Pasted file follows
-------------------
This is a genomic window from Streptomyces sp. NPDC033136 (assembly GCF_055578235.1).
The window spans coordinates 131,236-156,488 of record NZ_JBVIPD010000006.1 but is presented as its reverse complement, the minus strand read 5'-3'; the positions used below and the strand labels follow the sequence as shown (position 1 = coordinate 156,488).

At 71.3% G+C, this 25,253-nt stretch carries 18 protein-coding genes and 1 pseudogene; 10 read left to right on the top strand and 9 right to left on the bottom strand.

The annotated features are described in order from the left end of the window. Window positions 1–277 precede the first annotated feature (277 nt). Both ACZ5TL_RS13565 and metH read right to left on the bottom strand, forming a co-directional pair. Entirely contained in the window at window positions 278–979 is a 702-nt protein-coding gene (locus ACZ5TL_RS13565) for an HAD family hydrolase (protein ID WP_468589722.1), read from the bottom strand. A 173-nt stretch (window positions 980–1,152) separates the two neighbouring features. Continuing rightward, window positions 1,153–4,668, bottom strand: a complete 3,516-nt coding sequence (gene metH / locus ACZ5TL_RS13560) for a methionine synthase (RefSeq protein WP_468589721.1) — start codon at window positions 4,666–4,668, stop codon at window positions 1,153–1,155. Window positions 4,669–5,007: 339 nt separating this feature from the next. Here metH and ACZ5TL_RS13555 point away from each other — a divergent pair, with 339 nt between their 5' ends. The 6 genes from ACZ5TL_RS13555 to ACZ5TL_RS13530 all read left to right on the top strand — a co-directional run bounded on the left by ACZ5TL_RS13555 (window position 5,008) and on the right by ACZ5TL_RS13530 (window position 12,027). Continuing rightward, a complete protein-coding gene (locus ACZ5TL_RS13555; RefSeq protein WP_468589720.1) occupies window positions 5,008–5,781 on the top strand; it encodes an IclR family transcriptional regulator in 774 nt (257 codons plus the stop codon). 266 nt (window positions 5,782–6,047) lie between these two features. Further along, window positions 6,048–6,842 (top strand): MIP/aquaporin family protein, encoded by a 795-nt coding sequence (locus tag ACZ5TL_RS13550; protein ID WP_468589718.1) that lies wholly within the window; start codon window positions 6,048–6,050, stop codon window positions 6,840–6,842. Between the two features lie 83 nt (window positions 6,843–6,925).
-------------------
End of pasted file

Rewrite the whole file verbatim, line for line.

This is a genomic window from Streptomyces sp. NPDC033136 (assembly GCF_055578235.1).
The window spans coordinates 131,236-156,488 of record NZ_JBVIPD010000006.1 but is presented as its reverse complement, the minus strand read 5'-3'; the positions used below and the strand labels follow the sequence as shown (position 1 = coordinate 156,488).

At 71.3% G+C, this 25,253-nt stretch carries 18 protein-coding genes and 1 pseudogene; 10 read left to right on the top strand and 9 right to left on the bottom strand.

The annotated features are described in order from the left end of the window. Window positions 1–277 precede the first annotated feature (277 nt). Both ACZ5TL_RS13565 and metH read right to left on the bottom strand, forming a co-directional pair. Entirely contained in the window at window positions 278–979 is a 702-nt protein-coding gene (locus ACZ5TL_RS13565) for an HAD family hydrolase (protein ID WP_468589722.1), read from the bottom strand. A 173-nt stretch (window positions 980–1,152) separates the two neighbouring features. Continuing rightward, window positions 1,153–4,668, bottom strand: a complete 3,516-nt coding sequence (gene metH / locus ACZ5TL_RS13560) for a methionine synthase (RefSeq protein WP_468589721.1) — start codon at window positions 4,666–4,668, stop codon at window positions 1,153–1,155. Window positions 4,669–5,007: 339 nt separating this feature from the next. Here metH and ACZ5TL_RS13555 point away from each other — a divergent pair, with 339 nt between their 5' ends. The 6 genes from ACZ5TL_RS13555 to ACZ5TL_RS13530 all read left to right on the top strand — a co-directional run bounded on the left by ACZ5TL_RS13555 (window position 5,008) and on the right by ACZ5TL_RS13530 (window position 12,027). Continuing rightward, a complete protein-coding gene (locus ACZ5TL_RS13555; RefSeq protein WP_468589720.1) occupies window positions 5,008–5,781 on the top strand; it encodes an IclR family transcriptional regulator in 774 nt (257 codons plus the stop codon). 266 nt (window positions 5,782–6,047) lie between these two features. Further along, window positions 6,048–6,842 (top strand): MIP/aquaporin family protein, encoded by a 795-nt coding sequence (locus tag ACZ5TL_RS13550; protein ID WP_468589718.1) that lies wholly within the window; start codon window positions 6,048–6,050, stop codon window positions 6,840–6,842. Between the two features lie 83 nt (window positions 6,843–6,925).